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It seems that certain AI are able to lie or deceive. See e.g. Evolving Robots Learn To Lie To Each Other (Popsci), Robots Evolve to Deceive (MIT Tech Review) or Robots 'Evolve' the Ability to Deceive (MIT Tech Review).

However, can evolving AI be programmed in such a way that they don't lie?

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If a machine learning based AI is "sufficiently smart enough" to be able lie then there is nothing preventing it from lying. This does not mean it can't be persuaded from lying.

So just make the AI simple enough to not be able to lie.

The reasoning here is that in order for a system to be able to lie, a system must be able to recognize an incentive to lie. Recognizing this incentive is a challenging function and would be impossible to code manually into a computer. Machine leaning can be applied to problems such as these where the function is hard to code manually. Although there has been promising work on understanding what the representations/features learned by machine learning actually represent, it may not be possible in general to have an understanding of what a lie in the agent's representation looks like. Because of this, having a hand coded rule to catch when an agent is lying is not possible and thus being able to prevent an agent from (or catch an agent when) lying isn't possible when using machine learning.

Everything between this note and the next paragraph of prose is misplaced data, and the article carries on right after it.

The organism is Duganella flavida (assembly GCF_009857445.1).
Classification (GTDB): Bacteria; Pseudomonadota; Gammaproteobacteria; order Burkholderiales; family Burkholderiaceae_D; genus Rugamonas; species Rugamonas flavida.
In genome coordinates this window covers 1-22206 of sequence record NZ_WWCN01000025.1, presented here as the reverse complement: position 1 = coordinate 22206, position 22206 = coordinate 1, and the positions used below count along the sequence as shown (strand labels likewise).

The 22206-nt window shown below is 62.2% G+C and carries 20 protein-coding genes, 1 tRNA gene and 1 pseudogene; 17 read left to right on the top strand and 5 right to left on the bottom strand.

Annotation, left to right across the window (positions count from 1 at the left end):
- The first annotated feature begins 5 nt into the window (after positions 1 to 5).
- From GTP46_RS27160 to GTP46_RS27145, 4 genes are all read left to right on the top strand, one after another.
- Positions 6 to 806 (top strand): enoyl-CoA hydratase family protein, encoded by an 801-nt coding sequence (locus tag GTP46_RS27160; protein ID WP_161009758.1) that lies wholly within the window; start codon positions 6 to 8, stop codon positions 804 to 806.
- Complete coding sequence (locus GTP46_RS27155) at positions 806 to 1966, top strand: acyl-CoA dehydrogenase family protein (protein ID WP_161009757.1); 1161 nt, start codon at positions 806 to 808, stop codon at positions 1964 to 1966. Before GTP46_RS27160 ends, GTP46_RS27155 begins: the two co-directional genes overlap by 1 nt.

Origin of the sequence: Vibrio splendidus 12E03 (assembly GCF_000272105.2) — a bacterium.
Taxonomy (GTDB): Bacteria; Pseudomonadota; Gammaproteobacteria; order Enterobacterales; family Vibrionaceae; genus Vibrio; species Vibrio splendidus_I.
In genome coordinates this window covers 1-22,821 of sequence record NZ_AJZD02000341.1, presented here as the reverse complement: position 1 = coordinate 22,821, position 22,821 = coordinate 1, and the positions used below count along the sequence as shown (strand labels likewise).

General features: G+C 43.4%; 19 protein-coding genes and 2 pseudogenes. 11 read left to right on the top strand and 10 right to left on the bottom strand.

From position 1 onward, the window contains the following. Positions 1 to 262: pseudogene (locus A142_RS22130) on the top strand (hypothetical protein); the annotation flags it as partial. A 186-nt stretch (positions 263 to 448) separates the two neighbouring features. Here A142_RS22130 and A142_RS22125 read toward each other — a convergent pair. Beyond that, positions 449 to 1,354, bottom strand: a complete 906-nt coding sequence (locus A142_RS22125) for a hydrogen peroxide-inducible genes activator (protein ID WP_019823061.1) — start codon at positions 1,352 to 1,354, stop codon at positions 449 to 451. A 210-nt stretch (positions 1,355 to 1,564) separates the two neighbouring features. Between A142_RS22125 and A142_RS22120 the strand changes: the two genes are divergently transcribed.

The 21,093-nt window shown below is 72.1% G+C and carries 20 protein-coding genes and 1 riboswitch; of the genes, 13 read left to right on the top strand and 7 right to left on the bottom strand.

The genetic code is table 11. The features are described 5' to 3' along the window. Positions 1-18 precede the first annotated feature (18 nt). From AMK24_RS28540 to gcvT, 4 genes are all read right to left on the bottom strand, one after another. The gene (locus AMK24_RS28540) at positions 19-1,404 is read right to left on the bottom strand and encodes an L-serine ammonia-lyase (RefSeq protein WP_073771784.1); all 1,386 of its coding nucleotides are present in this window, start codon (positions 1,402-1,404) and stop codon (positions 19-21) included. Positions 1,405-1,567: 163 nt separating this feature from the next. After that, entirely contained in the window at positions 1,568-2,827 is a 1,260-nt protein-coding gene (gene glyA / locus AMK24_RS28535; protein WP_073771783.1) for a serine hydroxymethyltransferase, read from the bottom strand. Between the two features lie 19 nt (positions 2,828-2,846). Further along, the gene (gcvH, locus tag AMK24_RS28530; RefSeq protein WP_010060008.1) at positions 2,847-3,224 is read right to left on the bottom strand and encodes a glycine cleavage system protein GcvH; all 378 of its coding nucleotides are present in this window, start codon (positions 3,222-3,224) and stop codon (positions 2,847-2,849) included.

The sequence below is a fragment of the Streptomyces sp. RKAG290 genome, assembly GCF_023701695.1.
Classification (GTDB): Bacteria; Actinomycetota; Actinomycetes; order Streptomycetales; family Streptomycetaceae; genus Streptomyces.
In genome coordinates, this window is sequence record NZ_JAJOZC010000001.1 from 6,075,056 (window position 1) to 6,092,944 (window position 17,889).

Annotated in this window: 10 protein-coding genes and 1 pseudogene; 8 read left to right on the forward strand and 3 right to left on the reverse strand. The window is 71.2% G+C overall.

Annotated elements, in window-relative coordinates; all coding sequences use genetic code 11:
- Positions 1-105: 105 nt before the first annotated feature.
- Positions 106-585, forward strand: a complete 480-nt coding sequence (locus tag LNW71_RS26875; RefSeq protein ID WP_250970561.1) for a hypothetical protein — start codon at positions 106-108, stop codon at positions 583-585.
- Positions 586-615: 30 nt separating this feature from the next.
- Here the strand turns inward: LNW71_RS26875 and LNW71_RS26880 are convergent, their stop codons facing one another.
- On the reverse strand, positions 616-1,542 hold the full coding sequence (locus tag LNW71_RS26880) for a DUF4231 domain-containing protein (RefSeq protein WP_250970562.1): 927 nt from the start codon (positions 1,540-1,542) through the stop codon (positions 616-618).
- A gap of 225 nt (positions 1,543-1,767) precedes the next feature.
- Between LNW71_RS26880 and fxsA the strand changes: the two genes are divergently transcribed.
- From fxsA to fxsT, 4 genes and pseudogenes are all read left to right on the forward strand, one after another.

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  • $\begingroup$ The advantage of Robots that they can't lie, is gone with coming of AI ??? $\endgroup$ – TontyTon May 7 '18 at 9:17
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    $\begingroup$ Yes however lies need not always be bad. Telling a kid that their drawings are good when they aren't is also a lie but encourages the kid to continue drawing. Having AI that can descern this kind of nuance is important to Artificial General Intelligence. $\endgroup$ – Jaden Travnik May 7 '18 at 11:07
  • $\begingroup$ Good distinguishment between beneficial lying and its harmful variant. $\endgroup$ – FreezePhoenix May 7 '18 at 13:52
  • $\begingroup$ @JadenTravnik "Good distinguishment between beneficial lying and its harmful variant", I support this. But, we can't be sure that they will use lie for only other's benefit. $\endgroup$ – TontyTon May 8 '18 at 7:42
  • $\begingroup$ Why would sufficient intelligence imply the ability to lie? Wouldn't greater intelligence lead to the recognition that honesty has significant community value, that the long term personal gain of a mortal being has limited practical meaning? $\endgroup$ – FelicityC Nov 9 '18 at 0:24
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You may be interested in the utility functions of deception:

From the abstract of Why Animals Lie: How Dishonesty and Belief can Coexist in a Signaling System. (NIH, 2006)"